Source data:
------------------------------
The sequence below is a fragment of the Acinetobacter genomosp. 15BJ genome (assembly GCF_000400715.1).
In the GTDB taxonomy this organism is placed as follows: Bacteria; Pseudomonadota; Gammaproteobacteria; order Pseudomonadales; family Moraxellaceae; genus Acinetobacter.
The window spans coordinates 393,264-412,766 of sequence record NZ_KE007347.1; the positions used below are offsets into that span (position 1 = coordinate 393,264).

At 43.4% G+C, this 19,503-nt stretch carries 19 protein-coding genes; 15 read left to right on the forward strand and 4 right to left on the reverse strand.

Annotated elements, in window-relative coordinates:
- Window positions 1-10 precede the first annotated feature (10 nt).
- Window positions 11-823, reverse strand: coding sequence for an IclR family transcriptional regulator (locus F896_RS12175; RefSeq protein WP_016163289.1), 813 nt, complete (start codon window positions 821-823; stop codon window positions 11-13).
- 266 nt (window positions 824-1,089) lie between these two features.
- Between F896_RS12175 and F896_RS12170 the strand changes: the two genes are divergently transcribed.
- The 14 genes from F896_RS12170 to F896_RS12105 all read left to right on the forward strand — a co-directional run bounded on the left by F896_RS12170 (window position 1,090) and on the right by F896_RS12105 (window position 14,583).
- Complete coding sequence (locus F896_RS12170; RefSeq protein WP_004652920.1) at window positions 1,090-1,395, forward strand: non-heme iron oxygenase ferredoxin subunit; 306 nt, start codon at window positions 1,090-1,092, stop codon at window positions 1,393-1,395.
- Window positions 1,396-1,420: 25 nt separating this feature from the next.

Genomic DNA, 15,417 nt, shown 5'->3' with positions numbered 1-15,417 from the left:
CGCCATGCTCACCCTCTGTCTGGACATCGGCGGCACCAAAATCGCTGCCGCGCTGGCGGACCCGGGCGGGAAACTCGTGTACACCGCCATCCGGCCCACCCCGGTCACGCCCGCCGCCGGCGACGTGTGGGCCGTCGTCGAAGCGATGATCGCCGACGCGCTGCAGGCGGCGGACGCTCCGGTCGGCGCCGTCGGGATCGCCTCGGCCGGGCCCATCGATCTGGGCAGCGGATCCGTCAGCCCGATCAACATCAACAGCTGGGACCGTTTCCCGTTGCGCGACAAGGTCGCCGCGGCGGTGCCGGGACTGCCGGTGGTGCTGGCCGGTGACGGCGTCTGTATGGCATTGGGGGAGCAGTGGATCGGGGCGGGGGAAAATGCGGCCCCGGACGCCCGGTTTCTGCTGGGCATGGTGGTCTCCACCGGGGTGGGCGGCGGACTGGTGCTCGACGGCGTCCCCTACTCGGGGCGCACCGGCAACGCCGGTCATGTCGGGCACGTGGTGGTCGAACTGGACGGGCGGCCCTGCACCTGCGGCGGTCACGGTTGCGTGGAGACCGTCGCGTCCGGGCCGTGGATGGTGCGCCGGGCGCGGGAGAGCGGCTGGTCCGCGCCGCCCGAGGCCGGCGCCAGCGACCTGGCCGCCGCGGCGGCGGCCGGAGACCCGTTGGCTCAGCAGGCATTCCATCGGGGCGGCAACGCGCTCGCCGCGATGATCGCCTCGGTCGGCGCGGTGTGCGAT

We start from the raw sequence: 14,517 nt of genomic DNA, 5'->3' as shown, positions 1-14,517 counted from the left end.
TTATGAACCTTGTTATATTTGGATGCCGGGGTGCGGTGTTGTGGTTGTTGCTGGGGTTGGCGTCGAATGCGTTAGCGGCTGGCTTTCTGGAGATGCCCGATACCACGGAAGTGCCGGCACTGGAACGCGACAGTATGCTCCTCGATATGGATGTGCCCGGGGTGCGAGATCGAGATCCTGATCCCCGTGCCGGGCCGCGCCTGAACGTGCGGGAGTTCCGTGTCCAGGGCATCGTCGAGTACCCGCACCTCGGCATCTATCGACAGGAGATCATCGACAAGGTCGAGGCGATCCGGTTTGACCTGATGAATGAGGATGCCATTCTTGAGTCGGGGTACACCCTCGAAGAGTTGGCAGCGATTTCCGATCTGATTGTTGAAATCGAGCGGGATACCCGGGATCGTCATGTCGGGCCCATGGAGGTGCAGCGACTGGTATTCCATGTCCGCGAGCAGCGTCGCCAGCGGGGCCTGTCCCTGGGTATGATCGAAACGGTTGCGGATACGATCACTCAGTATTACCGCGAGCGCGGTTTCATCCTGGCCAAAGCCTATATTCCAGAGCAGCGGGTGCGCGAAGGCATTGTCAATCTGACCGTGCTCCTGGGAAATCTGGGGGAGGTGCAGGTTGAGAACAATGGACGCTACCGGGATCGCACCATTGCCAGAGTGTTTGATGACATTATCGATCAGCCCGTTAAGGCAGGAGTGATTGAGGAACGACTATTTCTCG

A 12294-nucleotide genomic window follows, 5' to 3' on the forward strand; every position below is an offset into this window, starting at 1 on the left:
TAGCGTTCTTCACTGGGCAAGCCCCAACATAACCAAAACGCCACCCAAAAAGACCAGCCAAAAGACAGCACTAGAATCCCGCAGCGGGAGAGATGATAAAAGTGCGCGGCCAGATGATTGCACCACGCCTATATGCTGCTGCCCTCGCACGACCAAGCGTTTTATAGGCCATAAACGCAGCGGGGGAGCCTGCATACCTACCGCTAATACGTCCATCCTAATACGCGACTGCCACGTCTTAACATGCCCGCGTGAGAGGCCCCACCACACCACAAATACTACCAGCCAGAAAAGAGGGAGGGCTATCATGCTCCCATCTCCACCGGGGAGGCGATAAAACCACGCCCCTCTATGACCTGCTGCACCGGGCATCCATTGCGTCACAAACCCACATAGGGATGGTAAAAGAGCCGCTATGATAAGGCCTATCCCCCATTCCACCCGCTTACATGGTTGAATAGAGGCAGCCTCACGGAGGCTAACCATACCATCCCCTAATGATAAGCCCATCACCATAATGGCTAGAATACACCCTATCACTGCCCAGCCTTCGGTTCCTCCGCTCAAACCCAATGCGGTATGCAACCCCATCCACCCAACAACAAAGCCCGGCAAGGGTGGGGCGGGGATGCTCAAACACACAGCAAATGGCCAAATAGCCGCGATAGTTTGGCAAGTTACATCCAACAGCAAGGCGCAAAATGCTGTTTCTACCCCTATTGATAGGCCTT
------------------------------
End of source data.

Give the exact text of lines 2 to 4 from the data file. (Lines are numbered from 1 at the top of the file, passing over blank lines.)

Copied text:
In the GTDB taxonomy this organism is placed as follows: Bacteria; Pseudomonadota; Gammaproteobacteria; order Pseudomonadales; family Moraxellaceae; genus Acinetobacter.
The window spans coordinates 393,264-412,766 of sequence record NZ_KE007347.1; the positions used below are offsets into that span (position 1 = coordinate 393,264).

At 43.4% G+C, this 19,503-nt stretch carries 19 protein-coding genes; 15 read left to right on the forward strand and 4 right to left on the reverse strand.